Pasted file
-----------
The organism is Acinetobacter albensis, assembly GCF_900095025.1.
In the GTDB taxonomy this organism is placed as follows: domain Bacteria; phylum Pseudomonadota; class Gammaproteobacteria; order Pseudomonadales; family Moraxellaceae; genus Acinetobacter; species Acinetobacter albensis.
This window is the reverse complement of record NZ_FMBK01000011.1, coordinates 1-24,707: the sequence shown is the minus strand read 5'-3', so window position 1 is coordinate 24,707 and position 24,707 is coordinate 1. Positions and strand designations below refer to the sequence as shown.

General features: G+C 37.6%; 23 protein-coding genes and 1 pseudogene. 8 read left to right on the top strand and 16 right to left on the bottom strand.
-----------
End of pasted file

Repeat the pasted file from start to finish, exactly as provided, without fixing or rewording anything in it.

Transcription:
The organism is Acinetobacter albensis, assembly GCF_900095025.1.
In the GTDB taxonomy this organism is placed as follows: domain Bacteria; phylum Pseudomonadota; class Gammaproteobacteria; order Pseudomonadales; family Moraxellaceae; genus Acinetobacter; species Acinetobacter albensis.
This window is the reverse complement of record NZ_FMBK01000011.1, coordinates 1-24,707: the sequence shown is the minus strand read 5'-3', so window position 1 is coordinate 24,707 and position 24,707 is coordinate 1. Positions and strand designations below refer to the sequence as shown.

General features: G+C 37.6%; 23 protein-coding genes and 1 pseudogene. 8 read left to right on the top strand and 16 right to left on the bottom strand.